• Ropes Mansion (AKA the Hocus Pocus House): Hocus Pocus. One of my first memories of my favorite holiday, Halloween. If you are a true member of my generation, you have seen the movie hundreds of times. Salem provides the opportunity to delve deeper into those childhood memories by visiting the Ropes Mansion, AKA Allison’s house in Hocus Pocus. With free tours, the line is usually incredibly long, though I highly recommend stopping by, at least to take a picture outside and explore the backyard garden. The house is located within feet of the Witch House, making it a quick and easy stop.


3. An Evening with the Paranormal at Hammond Castle

IMG_1805 (1)

Gloucester, Massachusetts45 minute drive from Downtown, Boston

There is nothing creepier than a 100-year-old mansion with ancient tombstones within the walls. Yet that is exactly what you will find at Hammond Castle, a sprawling estate created by a famous inventor (mad scientist?) for his beautiful wife during the 1920’s. The talk of the town both then and now, the mansion’s architecture and its contents are something out of a horror movie. The original owner was eccentric, to say the least, building pathways to nowhere and installing a weather machine in the indoor courtyard in order to play “tricks” on guests. With that being said, there are moments within the mansion where you can actually appreciate his taste, including the ancient windows brought in from France and the perfectly manicured gardens. However, with the skull of Christopher Columbus’s first mate as a highlight in the Great Room, the mansion is arguably more scary than scenic. Having been featured on Ghost Hunters, the Haunted Tour (taking place in October, priced at $15) is always a Halloween hot spot.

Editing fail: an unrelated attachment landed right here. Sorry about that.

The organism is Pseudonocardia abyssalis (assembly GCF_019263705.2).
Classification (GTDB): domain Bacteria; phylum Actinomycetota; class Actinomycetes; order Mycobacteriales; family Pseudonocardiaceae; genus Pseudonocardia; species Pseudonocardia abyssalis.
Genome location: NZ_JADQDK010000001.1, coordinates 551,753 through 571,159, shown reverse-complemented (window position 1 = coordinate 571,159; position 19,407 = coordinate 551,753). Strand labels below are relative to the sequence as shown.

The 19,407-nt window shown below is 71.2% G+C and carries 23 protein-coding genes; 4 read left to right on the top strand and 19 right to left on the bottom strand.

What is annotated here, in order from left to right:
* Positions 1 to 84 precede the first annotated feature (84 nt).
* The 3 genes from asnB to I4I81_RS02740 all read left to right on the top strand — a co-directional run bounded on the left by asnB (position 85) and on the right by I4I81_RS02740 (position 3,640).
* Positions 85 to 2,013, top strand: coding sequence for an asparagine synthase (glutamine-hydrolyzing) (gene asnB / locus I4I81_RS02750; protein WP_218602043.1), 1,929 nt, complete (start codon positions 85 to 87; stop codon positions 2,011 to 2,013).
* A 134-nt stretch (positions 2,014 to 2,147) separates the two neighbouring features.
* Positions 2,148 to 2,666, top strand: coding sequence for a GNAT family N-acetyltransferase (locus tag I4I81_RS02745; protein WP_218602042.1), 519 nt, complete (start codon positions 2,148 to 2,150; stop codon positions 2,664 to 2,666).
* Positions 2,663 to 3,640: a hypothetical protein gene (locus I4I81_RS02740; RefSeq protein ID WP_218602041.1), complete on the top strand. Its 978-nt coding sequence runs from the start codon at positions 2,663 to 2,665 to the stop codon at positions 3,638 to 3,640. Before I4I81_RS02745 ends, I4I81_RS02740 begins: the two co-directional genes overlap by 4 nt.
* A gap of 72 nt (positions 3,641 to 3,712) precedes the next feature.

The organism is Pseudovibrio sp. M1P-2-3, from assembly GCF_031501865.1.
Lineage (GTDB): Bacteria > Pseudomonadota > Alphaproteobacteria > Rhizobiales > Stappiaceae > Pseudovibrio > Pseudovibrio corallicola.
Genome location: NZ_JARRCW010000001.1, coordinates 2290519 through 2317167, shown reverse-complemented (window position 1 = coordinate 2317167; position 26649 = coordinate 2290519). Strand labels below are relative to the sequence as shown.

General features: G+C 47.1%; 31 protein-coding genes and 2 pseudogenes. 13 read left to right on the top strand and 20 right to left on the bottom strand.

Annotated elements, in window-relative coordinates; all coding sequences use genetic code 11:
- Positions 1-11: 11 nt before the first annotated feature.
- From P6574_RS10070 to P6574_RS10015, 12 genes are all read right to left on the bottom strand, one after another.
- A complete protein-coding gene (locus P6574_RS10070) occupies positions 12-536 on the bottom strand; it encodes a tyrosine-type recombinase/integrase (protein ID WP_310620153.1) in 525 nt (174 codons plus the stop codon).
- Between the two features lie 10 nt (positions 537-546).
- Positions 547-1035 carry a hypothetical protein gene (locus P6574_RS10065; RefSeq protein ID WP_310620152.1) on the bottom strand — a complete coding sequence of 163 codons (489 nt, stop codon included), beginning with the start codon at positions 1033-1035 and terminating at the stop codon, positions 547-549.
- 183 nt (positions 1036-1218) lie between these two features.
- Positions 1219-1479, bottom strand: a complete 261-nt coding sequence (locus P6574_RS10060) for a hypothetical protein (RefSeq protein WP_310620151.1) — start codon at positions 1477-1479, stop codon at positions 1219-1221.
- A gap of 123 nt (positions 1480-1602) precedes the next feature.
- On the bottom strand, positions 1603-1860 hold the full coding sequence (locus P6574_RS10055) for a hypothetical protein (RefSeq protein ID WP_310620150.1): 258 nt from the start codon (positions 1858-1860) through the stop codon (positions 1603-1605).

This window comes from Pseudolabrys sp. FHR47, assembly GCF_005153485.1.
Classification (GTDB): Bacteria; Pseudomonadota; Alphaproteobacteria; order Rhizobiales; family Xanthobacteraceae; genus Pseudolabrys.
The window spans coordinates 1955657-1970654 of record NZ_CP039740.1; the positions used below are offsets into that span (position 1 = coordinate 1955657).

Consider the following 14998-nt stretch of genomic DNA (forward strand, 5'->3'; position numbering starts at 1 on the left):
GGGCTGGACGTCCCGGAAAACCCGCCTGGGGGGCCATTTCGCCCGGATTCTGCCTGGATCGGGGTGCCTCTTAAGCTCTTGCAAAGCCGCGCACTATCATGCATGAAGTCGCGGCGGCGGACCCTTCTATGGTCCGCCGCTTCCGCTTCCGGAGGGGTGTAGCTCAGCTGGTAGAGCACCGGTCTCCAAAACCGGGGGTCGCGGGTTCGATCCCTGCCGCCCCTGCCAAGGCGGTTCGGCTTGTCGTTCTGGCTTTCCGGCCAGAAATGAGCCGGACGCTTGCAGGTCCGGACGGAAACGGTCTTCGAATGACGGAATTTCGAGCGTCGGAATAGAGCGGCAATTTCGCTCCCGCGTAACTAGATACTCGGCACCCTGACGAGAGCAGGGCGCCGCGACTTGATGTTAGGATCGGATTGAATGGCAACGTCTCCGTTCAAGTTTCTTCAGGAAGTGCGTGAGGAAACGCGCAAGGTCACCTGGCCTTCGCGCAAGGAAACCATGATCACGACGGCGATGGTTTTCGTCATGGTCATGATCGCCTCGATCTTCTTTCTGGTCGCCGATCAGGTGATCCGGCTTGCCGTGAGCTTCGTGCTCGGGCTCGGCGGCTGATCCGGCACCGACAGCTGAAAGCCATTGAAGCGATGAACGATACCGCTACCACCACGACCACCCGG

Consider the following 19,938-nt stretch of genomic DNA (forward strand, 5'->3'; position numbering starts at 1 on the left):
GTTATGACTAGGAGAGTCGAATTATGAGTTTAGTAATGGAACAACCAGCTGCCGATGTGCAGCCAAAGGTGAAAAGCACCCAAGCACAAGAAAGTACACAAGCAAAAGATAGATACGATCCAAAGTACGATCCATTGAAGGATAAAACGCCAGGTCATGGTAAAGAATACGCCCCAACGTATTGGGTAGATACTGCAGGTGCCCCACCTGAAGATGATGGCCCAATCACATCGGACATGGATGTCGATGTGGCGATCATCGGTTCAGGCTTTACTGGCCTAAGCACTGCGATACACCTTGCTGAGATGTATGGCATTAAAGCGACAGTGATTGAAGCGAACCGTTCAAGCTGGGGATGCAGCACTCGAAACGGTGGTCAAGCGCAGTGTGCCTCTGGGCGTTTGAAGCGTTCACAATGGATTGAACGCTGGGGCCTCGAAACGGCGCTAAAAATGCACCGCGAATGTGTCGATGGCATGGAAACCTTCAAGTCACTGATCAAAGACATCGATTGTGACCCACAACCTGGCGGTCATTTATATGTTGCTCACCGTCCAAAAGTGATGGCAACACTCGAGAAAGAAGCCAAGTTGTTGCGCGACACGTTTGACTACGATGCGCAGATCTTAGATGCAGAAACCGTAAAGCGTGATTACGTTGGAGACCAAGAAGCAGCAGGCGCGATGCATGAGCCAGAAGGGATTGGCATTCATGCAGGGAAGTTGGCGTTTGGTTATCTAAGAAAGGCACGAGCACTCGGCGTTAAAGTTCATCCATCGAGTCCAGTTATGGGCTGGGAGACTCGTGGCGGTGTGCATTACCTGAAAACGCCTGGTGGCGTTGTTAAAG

4. Admiring Fall Foliage at the Boston Common


Boston, Massachusetts

Any Bostonian knows, the Boston Common is a treat any time of the year (except maybe during the massive winter snow storms). However, with all of the Common’s trees, the leaves’ transition to fall is truly breathtaking. Even better, the maintenance workers often rake the leaves into big piles—you know where I’m going! I may be 25 but no one is ever too old to play in a big pile of fall leaves, especially at the Common.

That sums up my top four fall activities in Boston! I hope you have the opportunity to check them out within the coming months before things get way too cold for this Texas girl. Comment below to let me know what you think of my recommendations!

Photos edited by: Benchmark Imaging (

5 thoughts on “The Ultimate Guide to Fall in Boston

  1. Tanisha says:

    Hi Haley!!

    First of all, thank you so much for inviting all of us into a piece of your personal life. I think you starting this blog is such a wonderful idea and I very much enjoyed reading your first. I’m a prideful Bostonian so i enjoy reading about other people’s experiences when visiting or moving to this lovely city. I also enjoy reading of the attractions you’ve been to so far because it gives me ideas of some things to do on my days off.

    Congrats on a great first blog and I look forward to reading more from you. 🤗🏈💙